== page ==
Fleet management (cars and light commercial vehicles)

The most prevalent form of business car use in the UK is grey fleet. Grey fleet is a historic term which broadly relates to mileage reimbursement. In particular, using a driver’s personal car for business purposes. 

Grey fleet use in the UK is significant, the Public Sector travels 1.5 billion miles per year at a cost of £786 million.
This is made up of: 

  • 40% National Health Service (NHS); 
  • 34% Local Authorities;
  • 16% Civil Service;
  • 10% Further Education and Blue Light Services combined.

In comparison, the Private Sector travels 11 billion miles per year at a cost of £5,000 million (£5bn). 

Grey fleet in the UK is made up of vehicles that are on average 8.2 years. This means that depreciation values are low, whereas emissions are high. These vehicles deliver on average 152g/km of Carbon Dioxide CO2 into the environment. For context, the average emissions of UK cars at 2018 was 124g/km. Clearly there are many cars now available that are low and ultra-low carbon and vehicles that are sub 100g/km CO2 are very easy to access.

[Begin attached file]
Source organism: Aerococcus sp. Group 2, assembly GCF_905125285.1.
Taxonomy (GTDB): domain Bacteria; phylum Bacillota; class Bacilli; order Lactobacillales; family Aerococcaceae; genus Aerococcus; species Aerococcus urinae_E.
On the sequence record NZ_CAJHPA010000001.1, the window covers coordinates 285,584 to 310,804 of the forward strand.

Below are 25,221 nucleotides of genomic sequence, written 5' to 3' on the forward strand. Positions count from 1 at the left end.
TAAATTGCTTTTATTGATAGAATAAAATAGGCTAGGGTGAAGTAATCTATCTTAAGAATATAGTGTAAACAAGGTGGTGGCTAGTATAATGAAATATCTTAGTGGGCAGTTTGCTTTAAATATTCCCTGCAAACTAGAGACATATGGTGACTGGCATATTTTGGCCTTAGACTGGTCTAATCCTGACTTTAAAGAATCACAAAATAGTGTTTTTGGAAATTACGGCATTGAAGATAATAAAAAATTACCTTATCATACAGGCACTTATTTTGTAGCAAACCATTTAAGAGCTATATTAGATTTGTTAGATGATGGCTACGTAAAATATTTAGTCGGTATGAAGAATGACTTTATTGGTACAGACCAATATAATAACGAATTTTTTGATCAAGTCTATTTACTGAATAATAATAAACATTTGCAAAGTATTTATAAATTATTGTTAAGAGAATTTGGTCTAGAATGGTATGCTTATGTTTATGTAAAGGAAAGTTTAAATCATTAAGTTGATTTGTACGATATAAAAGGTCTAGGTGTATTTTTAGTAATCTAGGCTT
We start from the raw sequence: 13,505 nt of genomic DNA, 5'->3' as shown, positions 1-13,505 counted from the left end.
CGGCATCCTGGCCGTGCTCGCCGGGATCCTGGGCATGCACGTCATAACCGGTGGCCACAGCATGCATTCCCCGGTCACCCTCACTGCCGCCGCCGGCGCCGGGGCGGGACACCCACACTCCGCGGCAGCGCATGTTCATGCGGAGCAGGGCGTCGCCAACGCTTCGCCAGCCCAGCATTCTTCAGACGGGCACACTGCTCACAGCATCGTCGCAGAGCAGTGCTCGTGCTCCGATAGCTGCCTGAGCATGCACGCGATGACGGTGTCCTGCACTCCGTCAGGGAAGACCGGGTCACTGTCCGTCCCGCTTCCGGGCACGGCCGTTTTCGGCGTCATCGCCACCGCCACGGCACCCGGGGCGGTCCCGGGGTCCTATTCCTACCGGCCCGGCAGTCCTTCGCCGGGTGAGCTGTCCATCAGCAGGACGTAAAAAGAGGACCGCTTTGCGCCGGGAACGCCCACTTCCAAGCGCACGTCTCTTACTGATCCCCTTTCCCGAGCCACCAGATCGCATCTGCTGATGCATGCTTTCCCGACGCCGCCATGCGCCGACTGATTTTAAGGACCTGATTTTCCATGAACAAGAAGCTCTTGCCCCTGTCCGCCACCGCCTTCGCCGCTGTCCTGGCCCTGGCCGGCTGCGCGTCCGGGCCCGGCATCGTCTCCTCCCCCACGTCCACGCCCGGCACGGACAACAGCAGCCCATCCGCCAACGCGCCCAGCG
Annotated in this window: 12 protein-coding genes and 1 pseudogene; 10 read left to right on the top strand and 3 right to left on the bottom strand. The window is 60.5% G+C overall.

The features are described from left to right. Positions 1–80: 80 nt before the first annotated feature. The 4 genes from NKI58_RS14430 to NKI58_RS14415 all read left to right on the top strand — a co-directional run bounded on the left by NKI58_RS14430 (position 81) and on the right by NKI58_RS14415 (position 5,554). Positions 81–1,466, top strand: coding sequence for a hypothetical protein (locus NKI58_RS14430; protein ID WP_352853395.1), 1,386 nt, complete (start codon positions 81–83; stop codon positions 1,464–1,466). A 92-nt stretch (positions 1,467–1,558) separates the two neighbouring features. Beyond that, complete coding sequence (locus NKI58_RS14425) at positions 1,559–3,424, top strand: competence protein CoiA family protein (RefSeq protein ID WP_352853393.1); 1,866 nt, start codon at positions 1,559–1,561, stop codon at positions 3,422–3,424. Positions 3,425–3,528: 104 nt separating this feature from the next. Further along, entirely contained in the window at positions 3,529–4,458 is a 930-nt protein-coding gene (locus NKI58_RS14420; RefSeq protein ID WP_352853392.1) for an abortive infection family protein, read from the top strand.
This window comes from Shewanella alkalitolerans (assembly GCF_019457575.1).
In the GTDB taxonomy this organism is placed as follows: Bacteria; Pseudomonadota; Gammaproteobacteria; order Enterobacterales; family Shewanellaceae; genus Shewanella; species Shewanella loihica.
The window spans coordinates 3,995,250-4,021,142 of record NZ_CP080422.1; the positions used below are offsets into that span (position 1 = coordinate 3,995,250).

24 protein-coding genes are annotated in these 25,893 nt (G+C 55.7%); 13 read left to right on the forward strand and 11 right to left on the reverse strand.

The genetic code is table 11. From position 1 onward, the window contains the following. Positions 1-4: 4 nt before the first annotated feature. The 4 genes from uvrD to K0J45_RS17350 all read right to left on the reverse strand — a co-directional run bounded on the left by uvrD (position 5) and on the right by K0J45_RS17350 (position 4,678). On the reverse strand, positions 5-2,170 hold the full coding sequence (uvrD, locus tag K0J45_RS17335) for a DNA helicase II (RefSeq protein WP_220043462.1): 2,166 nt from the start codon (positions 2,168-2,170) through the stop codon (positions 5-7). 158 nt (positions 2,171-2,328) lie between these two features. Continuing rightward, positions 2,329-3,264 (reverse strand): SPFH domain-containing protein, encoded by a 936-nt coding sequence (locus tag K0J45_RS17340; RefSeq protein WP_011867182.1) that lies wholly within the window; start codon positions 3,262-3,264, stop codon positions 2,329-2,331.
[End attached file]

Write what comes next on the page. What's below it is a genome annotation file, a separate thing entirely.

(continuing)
The financial case for tackling grey fleet is compelling. However, there are many competing factors, predominantly financial but not solely limited to reimbursement, which can limit progress. 

Employees in the public sector have been subject to pay restraint for several years, which makes negotiating any perceived cuts in benefits difficult. 

The level of business mileage reimbursement can be perceived as part of the overall salary and compensation package. As a result, there is a strong incentive to drive and claim potentially unnecessary mileage. The responsibility for grey fleet management is often poorly defined in the public sector.